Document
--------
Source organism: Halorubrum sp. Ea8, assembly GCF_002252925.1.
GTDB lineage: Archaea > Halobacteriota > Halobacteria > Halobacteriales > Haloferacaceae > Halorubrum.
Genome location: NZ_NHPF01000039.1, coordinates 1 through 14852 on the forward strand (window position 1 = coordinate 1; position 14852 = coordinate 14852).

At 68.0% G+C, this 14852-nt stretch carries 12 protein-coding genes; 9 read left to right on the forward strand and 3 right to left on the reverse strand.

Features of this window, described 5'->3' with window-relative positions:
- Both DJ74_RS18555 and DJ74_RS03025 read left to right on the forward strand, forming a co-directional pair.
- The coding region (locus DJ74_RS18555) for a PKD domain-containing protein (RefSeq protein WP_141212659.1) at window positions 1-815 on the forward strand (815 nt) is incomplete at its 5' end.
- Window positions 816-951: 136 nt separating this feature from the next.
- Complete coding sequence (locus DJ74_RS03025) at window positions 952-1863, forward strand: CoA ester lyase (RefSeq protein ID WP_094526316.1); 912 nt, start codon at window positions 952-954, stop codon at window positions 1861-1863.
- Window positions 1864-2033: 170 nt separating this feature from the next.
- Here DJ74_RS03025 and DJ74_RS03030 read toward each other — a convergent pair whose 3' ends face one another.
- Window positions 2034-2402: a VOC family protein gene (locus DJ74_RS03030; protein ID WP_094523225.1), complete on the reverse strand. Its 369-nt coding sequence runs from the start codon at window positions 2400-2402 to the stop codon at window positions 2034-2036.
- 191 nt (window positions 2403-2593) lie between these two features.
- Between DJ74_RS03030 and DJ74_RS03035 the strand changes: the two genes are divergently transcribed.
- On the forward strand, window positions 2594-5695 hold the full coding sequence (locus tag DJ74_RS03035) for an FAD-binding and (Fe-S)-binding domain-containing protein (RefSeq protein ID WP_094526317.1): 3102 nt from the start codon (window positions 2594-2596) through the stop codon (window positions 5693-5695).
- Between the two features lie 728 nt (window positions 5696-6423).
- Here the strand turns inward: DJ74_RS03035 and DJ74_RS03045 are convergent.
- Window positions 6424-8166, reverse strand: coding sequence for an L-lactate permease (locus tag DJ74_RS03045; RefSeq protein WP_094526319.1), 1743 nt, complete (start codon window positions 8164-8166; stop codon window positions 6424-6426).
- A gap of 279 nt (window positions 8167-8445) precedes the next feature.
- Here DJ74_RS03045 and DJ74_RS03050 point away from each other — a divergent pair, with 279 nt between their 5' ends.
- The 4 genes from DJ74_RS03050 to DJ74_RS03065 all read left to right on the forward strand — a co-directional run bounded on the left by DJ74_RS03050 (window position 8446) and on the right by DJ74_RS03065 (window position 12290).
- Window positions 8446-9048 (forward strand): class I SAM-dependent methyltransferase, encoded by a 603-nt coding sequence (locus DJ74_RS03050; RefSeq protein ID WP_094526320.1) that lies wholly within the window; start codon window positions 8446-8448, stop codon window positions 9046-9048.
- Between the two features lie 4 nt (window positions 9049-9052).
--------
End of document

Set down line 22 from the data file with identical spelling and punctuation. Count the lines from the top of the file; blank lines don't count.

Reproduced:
- Window positions 8446-9048 (forward strand): class I SAM-dependent methyltransferase, encoded by a 603-nt coding sequence (locus DJ74_RS03050; RefSeq protein ID WP_094526320.1) that lies wholly within the window; start codon window positions 8446-8448, stop codon window positions 9046-9048.